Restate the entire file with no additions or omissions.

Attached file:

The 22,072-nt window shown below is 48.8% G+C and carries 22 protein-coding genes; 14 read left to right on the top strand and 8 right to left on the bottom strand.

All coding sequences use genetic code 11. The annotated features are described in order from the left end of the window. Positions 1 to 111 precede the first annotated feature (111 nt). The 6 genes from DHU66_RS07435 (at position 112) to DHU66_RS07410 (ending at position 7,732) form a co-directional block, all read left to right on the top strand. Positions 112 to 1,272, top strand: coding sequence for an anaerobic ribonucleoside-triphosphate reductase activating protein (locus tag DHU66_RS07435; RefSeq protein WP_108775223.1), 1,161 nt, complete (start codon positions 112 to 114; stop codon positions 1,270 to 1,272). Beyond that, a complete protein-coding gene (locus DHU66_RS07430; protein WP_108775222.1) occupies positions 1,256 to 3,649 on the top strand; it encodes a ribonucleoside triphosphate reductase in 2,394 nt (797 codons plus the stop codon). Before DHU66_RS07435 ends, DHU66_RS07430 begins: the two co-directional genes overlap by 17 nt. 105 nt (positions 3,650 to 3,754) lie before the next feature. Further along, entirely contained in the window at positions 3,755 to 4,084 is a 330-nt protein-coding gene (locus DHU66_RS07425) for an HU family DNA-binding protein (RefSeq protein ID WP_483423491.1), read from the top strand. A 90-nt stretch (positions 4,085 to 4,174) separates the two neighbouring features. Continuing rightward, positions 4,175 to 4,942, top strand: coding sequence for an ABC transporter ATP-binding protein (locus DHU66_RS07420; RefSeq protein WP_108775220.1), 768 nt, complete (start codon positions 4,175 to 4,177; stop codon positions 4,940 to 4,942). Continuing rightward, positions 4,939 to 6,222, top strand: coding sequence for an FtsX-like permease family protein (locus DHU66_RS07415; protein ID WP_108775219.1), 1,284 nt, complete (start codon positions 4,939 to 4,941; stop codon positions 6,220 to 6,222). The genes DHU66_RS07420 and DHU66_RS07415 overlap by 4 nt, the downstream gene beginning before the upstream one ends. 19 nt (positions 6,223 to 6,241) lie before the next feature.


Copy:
The 22,072-nt window shown below is 48.8% G+C and carries 22 protein-coding genes; 14 read left to right on the top strand and 8 right to left on the bottom strand.

All coding sequences use genetic code 11. The annotated features are described in order from the left end of the window. Positions 1 to 111 precede the first annotated feature (111 nt). The 6 genes from DHU66_RS07435 (at position 112) to DHU66_RS07410 (ending at position 7,732) form a co-directional block, all read left to right on the top strand. Positions 112 to 1,272, top strand: coding sequence for an anaerobic ribonucleoside-triphosphate reductase activating protein (locus tag DHU66_RS07435; RefSeq protein WP_108775223.1), 1,161 nt, complete (start codon positions 112 to 114; stop codon positions 1,270 to 1,272). Beyond that, a complete protein-coding gene (locus DHU66_RS07430; protein WP_108775222.1) occupies positions 1,256 to 3,649 on the top strand; it encodes a ribonucleoside triphosphate reductase in 2,394 nt (797 codons plus the stop codon). Before DHU66_RS07435 ends, DHU66_RS07430 begins: the two co-directional genes overlap by 17 nt. 105 nt (positions 3,650 to 3,754) lie before the next feature. Further along, entirely contained in the window at positions 3,755 to 4,084 is a 330-nt protein-coding gene (locus DHU66_RS07425) for an HU family DNA-binding protein (RefSeq protein ID WP_483423491.1), read from the top strand. A 90-nt stretch (positions 4,085 to 4,174) separates the two neighbouring features. Continuing rightward, positions 4,175 to 4,942, top strand: coding sequence for an ABC transporter ATP-binding protein (locus DHU66_RS07420; RefSeq protein WP_108775220.1), 768 nt, complete (start codon positions 4,175 to 4,177; stop codon positions 4,940 to 4,942). Continuing rightward, positions 4,939 to 6,222, top strand: coding sequence for an FtsX-like permease family protein (locus DHU66_RS07415; protein ID WP_108775219.1), 1,284 nt, complete (start codon positions 4,939 to 4,941; stop codon positions 6,220 to 6,222). The genes DHU66_RS07420 and DHU66_RS07415 overlap by 4 nt, the downstream gene beginning before the upstream one ends. 19 nt (positions 6,223 to 6,241) lie before the next feature.